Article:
Tilly’s relationship with Jim had become increasingly violent and, no longer needing his protection, she divorced him in August 1943 on the grounds of cruelty. It was a boom time for her, as vast numbers of local and Allied servicemen passing through Sydney fed a demand for brothel services. Tilly contributed generously to the war effort and in 1945 she married again, to a seaman named Eric Parsons.

When the war ended the best of Tilly’s years were behind her, but she remained a prominent and criminally active figure and was brought before the court numerous times. She travelled to London in 1953 to see the Coronation procession, and operated her brothel until 1968.

Tilly Devine died in a Sydney hospital on 24 November 1970. She was survived by a son whom she had adopted during her second marriage. Her two children to Jim Devine had predeceased her.

Tilly would undoubtedly be delighted to know that her story lives on, with the current Nine Network television series Underbelly razor based on her and Jim’s notorious activities. The contribution made to Australian society by so many other First World War brides was, of course, of far greater moral and social value, and today there are tens of thousands of their descendants among us.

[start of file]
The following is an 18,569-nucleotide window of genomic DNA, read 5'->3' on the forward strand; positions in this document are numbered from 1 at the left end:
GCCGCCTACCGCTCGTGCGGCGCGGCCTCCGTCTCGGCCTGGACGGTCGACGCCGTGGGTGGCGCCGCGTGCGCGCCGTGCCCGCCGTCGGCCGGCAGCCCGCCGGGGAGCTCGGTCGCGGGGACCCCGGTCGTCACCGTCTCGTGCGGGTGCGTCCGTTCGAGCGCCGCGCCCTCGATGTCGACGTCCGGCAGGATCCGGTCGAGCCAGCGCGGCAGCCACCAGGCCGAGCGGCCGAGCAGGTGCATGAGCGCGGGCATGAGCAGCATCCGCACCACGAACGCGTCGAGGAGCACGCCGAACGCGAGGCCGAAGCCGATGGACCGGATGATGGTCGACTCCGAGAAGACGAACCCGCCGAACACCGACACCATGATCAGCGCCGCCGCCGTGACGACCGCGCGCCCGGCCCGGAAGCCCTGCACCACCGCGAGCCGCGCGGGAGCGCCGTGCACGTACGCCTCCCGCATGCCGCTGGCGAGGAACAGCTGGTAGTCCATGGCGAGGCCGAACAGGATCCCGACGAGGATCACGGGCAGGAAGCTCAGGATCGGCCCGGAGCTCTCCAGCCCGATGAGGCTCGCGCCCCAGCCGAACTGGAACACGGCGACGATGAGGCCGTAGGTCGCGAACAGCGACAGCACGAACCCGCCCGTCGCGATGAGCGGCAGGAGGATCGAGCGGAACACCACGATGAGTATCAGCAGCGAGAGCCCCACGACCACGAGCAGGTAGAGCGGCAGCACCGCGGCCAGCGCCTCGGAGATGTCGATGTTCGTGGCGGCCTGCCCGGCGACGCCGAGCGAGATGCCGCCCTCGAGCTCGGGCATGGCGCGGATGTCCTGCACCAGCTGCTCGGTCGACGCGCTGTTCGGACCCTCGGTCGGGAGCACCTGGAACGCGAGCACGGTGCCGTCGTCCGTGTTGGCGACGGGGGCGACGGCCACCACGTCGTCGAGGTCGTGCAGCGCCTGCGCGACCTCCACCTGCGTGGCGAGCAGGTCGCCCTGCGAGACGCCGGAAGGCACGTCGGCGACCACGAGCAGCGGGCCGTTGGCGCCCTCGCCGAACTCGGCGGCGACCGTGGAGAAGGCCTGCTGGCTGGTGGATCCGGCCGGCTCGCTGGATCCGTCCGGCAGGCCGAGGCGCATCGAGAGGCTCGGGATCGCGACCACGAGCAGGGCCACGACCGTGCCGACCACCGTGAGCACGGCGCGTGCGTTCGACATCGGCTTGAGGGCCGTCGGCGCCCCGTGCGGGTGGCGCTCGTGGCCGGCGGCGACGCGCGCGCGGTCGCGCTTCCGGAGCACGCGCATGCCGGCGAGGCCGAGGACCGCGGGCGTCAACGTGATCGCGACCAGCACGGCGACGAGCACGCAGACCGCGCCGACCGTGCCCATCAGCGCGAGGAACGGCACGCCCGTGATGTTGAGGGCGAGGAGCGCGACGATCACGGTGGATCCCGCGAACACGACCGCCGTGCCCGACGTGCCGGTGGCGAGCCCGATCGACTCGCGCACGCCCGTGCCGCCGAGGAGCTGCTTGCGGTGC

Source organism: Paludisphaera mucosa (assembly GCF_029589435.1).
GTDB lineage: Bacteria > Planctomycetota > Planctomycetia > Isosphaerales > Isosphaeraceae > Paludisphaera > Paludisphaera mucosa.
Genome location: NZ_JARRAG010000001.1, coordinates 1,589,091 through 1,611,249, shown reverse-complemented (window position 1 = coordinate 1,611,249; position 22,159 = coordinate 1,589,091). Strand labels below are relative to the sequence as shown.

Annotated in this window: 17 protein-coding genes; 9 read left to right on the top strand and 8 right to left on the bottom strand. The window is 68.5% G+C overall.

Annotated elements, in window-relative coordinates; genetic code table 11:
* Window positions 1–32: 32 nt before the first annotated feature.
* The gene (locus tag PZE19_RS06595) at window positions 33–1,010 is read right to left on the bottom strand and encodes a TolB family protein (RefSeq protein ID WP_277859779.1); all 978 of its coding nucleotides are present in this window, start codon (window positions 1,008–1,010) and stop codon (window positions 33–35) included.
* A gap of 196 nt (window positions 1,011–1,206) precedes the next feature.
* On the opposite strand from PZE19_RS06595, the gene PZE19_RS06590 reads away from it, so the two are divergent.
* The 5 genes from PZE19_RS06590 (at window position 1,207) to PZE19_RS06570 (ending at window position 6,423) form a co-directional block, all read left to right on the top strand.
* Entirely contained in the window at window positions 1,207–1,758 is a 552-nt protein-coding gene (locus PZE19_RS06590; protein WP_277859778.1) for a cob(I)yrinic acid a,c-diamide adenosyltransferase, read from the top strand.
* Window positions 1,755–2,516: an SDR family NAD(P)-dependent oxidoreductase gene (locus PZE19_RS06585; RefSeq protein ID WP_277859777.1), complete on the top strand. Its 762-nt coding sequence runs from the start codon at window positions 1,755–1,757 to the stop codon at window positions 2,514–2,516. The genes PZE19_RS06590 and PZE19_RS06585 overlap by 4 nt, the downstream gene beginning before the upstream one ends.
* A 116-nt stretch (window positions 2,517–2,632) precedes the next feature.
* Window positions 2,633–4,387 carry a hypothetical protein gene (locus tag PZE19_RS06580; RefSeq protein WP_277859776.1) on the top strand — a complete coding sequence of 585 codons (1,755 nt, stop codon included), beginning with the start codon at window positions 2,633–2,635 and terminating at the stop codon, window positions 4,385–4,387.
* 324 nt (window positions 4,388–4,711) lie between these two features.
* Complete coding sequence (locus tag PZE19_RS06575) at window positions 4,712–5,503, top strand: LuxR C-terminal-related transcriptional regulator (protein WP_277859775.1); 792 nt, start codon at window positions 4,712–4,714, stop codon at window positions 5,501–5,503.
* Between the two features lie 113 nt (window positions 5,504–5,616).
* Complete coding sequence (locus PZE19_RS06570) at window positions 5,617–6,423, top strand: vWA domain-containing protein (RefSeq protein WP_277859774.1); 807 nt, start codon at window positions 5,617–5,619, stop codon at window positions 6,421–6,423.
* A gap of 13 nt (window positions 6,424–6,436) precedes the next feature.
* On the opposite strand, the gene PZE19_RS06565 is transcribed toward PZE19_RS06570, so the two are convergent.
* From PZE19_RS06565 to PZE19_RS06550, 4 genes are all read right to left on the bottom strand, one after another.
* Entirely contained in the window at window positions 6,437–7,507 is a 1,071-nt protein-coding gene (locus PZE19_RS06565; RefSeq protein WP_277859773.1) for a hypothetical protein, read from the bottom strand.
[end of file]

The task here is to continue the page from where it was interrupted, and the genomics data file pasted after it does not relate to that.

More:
Sources and further reading

Allen, Judith, 'Devine, Matilda Mary (Tilly) (1900–1970)', Australian Dictionary of Biography, National Centre of Biography, Australian National University, http://adb.anu.edu.au/biography/devine-matilda-mary-tilly-5970/text10185

Fifty Australians exhibition, Australian War Memorial,  /exhibitions/fiftyaustralians/15.asp

C.E.W. Bean, AWM38 Official History, 1914–18 War: Records of C.E.W. Bean, Official Historian.

Comments

Guy Olding

There is limited information available about First World War ‘war brides’. Charles Bean wrote that, at the end of the war, there were 150 marriages a week among Australian soldiers in England. In 1919, 15,386 wives, children (mostly under 2 years old), and fiances were brought to Australia (The Official History of Australia in the War of 1914-1918, vol. IV, page 1061). Most wives came to Australia after their husbands had already returned. A few travelled on the same troopships as their husbands, usually in segregated quarters. The logistics of and conditions of these 'family ships' are described in A.G. Butler’s Official History of the Australian Army Medical Services, 1914–1918, vol. III, pages 713-715. The migration records of the wives and children who arrived should be held by State archives offices. The following books contain further information and personal accounts: Carol Fallows, Love & war: stories of war brides from the Great War to Vietnam (Milsons Point, N.S.W.: Bantam Books, 2002). Clem Lloyd and Jacqui Rees, The last shilling : a history of repatriation in Australia (Melbourne University Press, 1994), pages 128-130. Patsy Adam-Smith, Australian women at war (Ringwood, Vic.: Penguin, 1996).